New £1m AI prize announced in Budget – and this is why it’s named after Manchester

Emily Sergeant Emily Sergeant - 16th March 2023

Did your hear that £900 million was allocated to funding groundbreaking new AI research during yesterday’s Budget announcement?

As Jeremy Hunt outlined his first Budget as Chancellor of the Exchequer, and the first Budget of 2023, to MPs in the House of Commons yesterday, he revealed that the UK will launch a so-called “AI sandbox”, which will aim to encourage groundbreaking research into artificial intelligence as part of the early stages of the UK government‘s new Quantum Strategy.

The new £2.5 billion 10-year quantum research and innovation programme is said to show the government’s ambition for the country to become a “science and technology superpower”.

This means that by 2033, with the help of the £900 million funding, the UK is expected to become one of only a handful of countries across the globe to he home to an exascale computer – which is significantly more powerful than a conventional computer, and allows quantum physics to store data and perform calculations that are both key to AI.

On top of this, the Chancellor also revealed in his Budget that millions of pounds in prize money will be up for grabs every year over the next decade – and that prize, just so happens, to be named after Manchester.


The annual £1 million prize is to be named ‘The Manchester Prize’.

Obviously, us Mancs know that our city is a special one, and we’ve gifted the world so many important things over the years, but why exactly is a new AI research funding prize to be named in Manchester’s honour? Well, it’s all because Manchester has earned its place in computing history and continues to be a pioneer in computer science today.


In case you didn’t know, on 21 June 1948, the world’s-first stored program computer – named the Manchester Small-Scale Experimental Machine, and later nicknamed the ‘Manchester Baby’ – completed its first successful run at the University of Manchester (UoM), taking just 52 minutes and running through 3.5 million calculations before it got to the correct answer.

And it’s safe to say, this went on the change the world.

“75 years on, the Baby has grown up, so I will call this new national AI award the Manchester Prize in its honour,” Mr Hunt announced in his Budget speech yesterday.


The original ‘Manchester Baby’ computer was built using technology developed for World War II radar and communications equipment, and sadly no longer exists – but the Science and Industry Museum in the heart of the city centre is home to a full-scale replica that was built in 1998 with the guidance of the original designers using 1940s vintage parts.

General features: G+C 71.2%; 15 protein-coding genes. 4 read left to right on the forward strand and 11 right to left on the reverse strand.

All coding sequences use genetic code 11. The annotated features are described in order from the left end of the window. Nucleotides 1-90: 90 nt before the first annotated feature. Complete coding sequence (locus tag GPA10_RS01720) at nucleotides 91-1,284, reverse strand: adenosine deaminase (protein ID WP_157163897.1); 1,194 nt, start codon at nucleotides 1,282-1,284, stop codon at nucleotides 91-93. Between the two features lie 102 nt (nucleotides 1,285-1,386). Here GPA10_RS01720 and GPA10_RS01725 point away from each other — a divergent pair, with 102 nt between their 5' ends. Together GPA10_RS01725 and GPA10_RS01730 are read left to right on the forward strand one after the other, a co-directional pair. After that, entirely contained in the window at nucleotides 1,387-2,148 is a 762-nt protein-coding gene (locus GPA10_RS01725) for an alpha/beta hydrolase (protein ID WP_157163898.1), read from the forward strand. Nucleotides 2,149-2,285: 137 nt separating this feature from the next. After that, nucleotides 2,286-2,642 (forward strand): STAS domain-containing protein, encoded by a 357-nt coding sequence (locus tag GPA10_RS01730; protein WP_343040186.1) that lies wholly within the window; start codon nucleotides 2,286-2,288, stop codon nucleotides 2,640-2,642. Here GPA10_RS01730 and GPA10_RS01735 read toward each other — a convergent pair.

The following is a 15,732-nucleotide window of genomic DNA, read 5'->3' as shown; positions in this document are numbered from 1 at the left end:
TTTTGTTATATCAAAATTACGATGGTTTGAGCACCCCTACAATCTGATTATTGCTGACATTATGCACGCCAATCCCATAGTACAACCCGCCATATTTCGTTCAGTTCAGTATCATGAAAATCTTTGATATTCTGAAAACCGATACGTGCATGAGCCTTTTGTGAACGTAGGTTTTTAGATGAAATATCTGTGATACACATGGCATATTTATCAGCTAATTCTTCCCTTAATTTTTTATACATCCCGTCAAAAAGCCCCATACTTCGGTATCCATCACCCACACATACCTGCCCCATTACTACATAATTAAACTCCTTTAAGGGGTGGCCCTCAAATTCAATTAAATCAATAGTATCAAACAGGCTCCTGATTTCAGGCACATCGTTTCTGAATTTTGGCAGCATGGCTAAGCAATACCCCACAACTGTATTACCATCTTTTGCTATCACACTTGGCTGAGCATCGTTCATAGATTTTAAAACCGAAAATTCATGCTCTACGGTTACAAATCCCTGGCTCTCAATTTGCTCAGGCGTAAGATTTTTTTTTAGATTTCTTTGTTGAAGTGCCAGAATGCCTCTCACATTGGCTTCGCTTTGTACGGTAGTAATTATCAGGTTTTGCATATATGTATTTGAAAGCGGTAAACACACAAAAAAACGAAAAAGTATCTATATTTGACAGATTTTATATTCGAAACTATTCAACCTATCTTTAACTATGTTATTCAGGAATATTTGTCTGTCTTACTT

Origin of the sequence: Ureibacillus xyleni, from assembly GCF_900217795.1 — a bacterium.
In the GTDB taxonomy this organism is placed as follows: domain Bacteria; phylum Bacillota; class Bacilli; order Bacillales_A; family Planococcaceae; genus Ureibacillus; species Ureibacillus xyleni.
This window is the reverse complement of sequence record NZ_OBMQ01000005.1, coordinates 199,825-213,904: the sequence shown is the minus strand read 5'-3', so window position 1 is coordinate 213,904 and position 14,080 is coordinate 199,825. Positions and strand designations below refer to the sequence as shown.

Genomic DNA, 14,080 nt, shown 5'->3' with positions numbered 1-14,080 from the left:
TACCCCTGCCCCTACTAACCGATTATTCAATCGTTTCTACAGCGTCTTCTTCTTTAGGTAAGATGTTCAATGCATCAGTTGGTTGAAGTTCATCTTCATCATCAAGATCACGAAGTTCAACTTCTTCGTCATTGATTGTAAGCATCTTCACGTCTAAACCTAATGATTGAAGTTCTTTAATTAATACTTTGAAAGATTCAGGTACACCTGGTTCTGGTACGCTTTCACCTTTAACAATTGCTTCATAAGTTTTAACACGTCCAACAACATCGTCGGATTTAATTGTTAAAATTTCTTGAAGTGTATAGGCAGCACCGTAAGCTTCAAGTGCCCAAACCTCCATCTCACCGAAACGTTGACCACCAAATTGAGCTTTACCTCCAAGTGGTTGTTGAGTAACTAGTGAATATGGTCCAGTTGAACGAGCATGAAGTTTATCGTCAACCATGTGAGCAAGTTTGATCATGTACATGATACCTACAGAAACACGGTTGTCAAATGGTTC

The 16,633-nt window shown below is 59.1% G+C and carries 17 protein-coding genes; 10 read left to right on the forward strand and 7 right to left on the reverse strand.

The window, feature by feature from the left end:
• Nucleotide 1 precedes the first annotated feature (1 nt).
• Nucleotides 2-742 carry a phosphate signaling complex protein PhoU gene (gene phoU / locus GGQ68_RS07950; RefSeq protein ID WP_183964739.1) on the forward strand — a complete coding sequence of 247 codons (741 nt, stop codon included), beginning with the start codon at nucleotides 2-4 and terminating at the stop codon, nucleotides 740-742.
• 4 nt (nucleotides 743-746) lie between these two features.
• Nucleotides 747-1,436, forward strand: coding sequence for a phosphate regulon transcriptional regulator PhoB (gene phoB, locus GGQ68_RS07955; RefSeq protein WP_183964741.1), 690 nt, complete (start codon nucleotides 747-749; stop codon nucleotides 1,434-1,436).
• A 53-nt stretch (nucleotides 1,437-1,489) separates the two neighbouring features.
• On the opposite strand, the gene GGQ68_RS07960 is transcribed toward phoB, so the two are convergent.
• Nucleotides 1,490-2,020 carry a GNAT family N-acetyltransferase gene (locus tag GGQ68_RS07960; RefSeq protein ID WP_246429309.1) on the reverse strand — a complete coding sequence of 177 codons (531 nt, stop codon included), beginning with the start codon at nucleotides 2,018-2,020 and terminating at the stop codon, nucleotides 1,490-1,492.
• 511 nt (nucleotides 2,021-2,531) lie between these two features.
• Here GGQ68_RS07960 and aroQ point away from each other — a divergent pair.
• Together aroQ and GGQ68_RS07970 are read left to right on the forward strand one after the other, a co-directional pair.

The replica was built to mark the 50th anniversary of the groundbreaking invention, and attracts hundreds of thousands of visitors to the museum to see it every year – with a talented team of volunteers regularly running programs on it live in the gallery.

It really does demonstrate just how far computing has come since 1948.

To this day, the ‘Manchester Baby’ still proves to be the basic blueprint used in billions of computers, and the scientists and engineers that call Manchester home continue put the city at the forefront of a global technological revolution.

Artificial intelligence research has also gone from strength to strength at UoM since then, and today, teams of scientists, professors, and experts at the University working work on fundamental AI, robotics and autonomous systems, advanced manufacturing systems, and neuroscience daily.


So, is it really any wonder why the new £1 million annual AI funding prize has been named after Manchester? We certainly can’t think of a better city for its namesake.

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You can find out more about visiting the ‘Manchester Baby’ replica on the Science and Industry Museum website here.

The museum also has a packed programme of events happening this Spring to occupy the kids during the school holidays, including a massive “gaming extravaganza” and the chance to check out the popular immersive Power UP exhibition, and you can find out more and grab tickets here.

Featured Image – Science Museum Group